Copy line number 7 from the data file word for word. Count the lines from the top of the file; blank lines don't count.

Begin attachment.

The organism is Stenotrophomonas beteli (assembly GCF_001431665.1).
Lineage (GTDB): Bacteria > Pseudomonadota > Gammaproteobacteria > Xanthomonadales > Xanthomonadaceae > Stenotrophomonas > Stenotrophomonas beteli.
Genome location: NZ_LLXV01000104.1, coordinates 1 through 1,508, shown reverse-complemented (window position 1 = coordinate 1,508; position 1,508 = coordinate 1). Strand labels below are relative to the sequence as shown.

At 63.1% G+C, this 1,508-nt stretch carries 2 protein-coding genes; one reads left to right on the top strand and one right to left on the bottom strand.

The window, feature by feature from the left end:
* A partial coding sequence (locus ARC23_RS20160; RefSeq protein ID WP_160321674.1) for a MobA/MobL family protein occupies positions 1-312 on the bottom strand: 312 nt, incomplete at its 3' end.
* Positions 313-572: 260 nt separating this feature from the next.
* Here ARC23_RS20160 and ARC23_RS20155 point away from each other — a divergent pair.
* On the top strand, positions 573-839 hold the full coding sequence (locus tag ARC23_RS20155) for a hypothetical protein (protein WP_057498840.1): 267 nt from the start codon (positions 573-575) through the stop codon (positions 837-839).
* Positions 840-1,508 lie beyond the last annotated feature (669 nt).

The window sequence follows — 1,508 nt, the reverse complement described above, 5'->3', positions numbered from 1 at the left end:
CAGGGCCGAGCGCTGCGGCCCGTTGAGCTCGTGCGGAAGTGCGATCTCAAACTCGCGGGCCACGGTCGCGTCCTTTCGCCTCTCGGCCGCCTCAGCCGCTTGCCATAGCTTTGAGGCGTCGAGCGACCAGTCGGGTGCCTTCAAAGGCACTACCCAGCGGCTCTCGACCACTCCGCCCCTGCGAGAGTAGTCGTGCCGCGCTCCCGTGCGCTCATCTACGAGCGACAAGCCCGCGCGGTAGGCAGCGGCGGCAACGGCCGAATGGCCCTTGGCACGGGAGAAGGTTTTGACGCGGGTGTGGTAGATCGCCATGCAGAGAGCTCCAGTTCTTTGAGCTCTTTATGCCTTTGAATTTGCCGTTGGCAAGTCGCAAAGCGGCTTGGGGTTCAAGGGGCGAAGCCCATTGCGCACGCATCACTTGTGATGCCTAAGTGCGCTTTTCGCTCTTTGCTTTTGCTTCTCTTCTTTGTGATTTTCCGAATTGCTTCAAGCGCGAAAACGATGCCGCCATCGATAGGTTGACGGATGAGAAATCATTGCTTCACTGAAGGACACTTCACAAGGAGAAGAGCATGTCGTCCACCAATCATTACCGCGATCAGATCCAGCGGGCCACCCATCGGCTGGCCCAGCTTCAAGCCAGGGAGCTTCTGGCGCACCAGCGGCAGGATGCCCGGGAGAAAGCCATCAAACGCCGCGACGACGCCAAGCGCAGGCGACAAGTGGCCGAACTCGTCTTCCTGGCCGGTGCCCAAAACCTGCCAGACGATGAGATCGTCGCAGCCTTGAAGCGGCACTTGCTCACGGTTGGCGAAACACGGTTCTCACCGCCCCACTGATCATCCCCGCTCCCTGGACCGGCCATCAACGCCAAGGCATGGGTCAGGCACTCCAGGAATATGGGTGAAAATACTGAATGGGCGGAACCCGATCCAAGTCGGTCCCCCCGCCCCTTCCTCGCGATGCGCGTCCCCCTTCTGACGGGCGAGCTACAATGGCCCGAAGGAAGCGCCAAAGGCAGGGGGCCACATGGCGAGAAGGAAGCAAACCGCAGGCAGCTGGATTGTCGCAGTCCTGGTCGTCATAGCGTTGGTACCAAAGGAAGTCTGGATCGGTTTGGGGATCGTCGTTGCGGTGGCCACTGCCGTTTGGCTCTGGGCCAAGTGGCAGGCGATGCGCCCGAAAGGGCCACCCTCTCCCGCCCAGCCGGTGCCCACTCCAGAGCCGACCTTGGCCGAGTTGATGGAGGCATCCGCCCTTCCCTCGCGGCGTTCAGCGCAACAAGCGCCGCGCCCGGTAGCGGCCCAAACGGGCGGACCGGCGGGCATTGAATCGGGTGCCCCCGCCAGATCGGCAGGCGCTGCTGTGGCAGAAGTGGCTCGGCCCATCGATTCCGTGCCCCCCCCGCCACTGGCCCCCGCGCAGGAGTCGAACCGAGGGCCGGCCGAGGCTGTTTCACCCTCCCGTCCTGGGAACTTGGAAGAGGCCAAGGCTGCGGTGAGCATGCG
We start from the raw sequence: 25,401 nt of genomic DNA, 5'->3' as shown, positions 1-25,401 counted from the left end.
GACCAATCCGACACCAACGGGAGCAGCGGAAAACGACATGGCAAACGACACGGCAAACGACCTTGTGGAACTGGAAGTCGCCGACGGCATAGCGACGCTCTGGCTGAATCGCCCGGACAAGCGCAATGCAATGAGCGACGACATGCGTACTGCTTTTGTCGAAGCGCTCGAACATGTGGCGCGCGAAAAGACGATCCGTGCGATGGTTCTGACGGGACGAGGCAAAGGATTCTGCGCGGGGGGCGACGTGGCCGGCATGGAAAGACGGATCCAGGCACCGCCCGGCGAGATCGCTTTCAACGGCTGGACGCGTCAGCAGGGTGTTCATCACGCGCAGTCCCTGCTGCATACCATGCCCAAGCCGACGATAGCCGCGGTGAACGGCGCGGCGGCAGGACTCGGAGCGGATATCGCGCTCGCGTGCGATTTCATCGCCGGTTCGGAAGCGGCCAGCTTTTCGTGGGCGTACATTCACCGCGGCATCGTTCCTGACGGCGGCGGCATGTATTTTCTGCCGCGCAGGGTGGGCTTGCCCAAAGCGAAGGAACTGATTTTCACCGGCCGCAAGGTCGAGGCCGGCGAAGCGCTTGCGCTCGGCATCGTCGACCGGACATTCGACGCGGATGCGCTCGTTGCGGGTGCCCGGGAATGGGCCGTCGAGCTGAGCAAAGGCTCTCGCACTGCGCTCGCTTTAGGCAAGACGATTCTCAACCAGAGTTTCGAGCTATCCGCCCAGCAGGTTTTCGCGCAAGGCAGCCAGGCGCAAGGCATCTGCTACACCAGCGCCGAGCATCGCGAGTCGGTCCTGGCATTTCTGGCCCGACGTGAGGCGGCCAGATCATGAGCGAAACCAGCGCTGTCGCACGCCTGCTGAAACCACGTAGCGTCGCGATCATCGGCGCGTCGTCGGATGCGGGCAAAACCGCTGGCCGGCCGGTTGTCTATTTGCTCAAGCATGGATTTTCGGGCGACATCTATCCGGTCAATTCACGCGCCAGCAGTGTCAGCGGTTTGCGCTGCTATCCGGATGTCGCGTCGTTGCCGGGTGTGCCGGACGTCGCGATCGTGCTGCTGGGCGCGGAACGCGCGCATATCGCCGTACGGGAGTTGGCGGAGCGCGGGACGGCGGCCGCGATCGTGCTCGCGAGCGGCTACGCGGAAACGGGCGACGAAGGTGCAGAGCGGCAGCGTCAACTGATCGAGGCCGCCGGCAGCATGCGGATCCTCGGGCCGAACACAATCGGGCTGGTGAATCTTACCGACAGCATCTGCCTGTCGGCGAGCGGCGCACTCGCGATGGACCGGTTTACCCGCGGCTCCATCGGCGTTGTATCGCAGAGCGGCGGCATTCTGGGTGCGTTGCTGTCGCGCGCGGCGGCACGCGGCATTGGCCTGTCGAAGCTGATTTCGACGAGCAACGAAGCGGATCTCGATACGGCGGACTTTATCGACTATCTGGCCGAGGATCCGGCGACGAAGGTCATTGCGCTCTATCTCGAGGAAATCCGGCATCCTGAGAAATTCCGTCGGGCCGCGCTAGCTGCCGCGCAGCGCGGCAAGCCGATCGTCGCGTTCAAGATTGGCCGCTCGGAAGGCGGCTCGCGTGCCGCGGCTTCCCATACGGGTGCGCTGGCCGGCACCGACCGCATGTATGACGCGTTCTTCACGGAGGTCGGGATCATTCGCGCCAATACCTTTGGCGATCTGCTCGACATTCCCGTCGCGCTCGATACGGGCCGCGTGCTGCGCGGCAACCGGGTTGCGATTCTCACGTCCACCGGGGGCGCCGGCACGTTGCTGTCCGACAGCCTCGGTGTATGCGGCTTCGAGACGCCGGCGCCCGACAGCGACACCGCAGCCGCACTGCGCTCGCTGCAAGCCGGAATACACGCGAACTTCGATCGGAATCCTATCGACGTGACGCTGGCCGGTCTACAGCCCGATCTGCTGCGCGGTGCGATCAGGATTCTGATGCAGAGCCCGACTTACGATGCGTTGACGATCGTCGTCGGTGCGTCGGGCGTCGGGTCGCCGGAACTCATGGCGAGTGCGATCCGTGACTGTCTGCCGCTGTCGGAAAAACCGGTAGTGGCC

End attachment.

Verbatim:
* Positions 313-572: 260 nt separating this feature from the next.